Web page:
[1]: https://sagegerard.com/racket-vulkan-types-done.html
[2]: https://github.com/dbenoit17/dynamic-ffi/issues/27
[3]: https://github.com/Erkaman/vulkan_minimal_compute

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[racket-users] regexp-match + REPL leads to confusing output

2019-10-16 Thread Sage Gerard
I'd like to understand the reader better, and this seems relevant to it. In 
this REPL session I do not escape \S with a second \ in the first interaction. 
After I introduce the slash later, the REPL never really "recovers." Even a 
simple (displayln) stops producing output.

What's happening?

Welcome to Racket v7.4.

> (regexp-match #rx"typedef (\S+)" "typedef void ()")

; readline-input:1:14: read-syntax: unknown escape sequence `\S` in string [,bt

;   for context]

#

; readline-input:1:30: read-syntax: unexpected `)` [,bt for context]

" "

; typedef: undefined;

;  cannot reference an identifier before its definition

;   in module: top-level

; [,bt for context]

#

; readline-input:1:47: #%app: missing procedure expression;

;  probably originally (), which is an illegal empty application

;   in: (#%app)

; [,bt for context]

> (regexp-match #rx"typedef (\\S+)" "typedef void ()")

")\n(regexp-match #rx"

; typedef: undefined;

;  cannot reference an identifier before its definition

;   in module: top-level

; [,bt for context]

; |\S+|: undefined;

;  cannot reference an identifier before its definition

;   in module: top-level

; [,bt for context]

" "

~slg

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Re: [racket-users] I Need Help Bringing Vulkan to Racket

2019-10-14 Thread Sage Gerard
Thanks for the advice, Jay.

I installed dynamic-ffi and could not get the initial example to work, 
presumably due to my own error: 
https://github.com/dbenoit17/dynamic-ffi/issues/25

~slg

‐‐‐ Original Message ‐‐‐
On Wednesday, October 9, 2019 6:36 PM, Jay McCarthy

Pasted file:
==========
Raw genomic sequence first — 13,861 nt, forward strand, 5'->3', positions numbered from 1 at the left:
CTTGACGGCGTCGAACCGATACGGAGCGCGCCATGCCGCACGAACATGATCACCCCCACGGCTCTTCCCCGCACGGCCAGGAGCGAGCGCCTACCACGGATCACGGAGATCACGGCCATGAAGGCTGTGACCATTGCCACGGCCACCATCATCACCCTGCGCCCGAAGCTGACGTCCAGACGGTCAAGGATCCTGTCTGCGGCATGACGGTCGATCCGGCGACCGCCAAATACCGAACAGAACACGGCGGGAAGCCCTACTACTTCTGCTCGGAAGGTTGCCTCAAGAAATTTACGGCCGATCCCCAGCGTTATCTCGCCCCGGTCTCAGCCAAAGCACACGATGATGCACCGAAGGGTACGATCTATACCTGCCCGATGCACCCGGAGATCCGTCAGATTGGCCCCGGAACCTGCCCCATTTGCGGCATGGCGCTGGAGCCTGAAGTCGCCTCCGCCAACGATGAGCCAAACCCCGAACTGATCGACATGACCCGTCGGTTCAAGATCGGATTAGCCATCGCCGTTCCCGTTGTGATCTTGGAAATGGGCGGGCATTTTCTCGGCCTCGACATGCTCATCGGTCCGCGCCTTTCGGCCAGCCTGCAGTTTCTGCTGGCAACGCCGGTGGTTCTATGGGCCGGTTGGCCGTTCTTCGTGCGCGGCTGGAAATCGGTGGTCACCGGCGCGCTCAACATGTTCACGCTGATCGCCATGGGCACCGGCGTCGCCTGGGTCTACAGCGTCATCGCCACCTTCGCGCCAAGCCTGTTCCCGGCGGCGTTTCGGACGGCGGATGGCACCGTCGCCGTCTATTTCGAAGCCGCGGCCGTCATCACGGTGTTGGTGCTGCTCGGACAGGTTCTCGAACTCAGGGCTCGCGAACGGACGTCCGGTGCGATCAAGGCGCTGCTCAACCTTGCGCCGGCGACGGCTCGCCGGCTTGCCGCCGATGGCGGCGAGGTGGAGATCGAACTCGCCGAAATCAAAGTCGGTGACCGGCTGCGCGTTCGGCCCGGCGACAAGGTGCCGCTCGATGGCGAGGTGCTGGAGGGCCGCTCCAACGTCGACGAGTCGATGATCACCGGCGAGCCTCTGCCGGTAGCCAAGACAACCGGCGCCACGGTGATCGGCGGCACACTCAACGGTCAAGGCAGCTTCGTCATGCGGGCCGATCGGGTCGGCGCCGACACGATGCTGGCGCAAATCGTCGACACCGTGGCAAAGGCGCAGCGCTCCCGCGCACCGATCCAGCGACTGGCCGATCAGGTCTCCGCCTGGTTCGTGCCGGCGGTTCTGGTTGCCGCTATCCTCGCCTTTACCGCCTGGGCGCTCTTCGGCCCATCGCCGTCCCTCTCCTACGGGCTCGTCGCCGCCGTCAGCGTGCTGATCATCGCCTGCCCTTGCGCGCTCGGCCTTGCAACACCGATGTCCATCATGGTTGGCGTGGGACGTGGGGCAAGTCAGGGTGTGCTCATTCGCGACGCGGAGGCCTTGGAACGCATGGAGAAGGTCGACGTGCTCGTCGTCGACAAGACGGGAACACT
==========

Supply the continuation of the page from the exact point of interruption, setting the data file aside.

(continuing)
wrote:

> Hi Sage,
>
> You should model your implementation of Stephan's RacketGL --- 
> https://github.com/stephanh42/RacketGL --- which parses the spec.
>
> If you also want to or need to capture parts of the headers, I recommend 
> David Benoit's dynamic-ffi --- https://github.com/dbenoit17/dynamic-ffi --- 
> for parsing them with Clang's library, rather than going with something home 
> grown.
>
> I am very interested in making mode-lambda work on Vulkan. I have a Windows 
> computer that I could test on.
>
> Jay
>
> --
> Jay McCarthy
> Associate Professor @ CS @ UMass Lowell
> http://jeapostrophe.github.io
> Vincit qui se vincit.
>
> On Thu, Oct 10, 2019 at 5:56 AM Sage Gerard  wrote:
>
>> I'm resuming work on a very early-stage project that generates FFI bindings 
>> for Vulkan in Racket [1]. VkTk is the closest relative project I have found 
>> for reference [2].
>>
>> Last time I was on the project I was focused on generating bindings from the 
>> API registry. That has not changed. I considered use of Dave Herman's C 
>> library [3] on vulkan.h directly, but the XML spec has supplemental data, 
>> and vulkan.h has preprocessor directives that I would like to capture for 
>> completeness.
>>
>> Once I am finished with the bindings. would anyone be available to 
>> contribute/run tests in the hopes that we can make this viable faster? I 
>> intend to run any applications on Windows 10 and a 1080Ti, but that's about 
>> all of the configurations that I can verify. I'll definitely need guinea 
>> pigs and feedback.
>>
>> [1]: https://github.com/zyrolasting/racket-vulkan
>> [2]: https://github.com/awolven/VkTk
>> [3]: https://docs.racket-lang.org/c-utils/index.html
>>
>> ~slg
>>
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>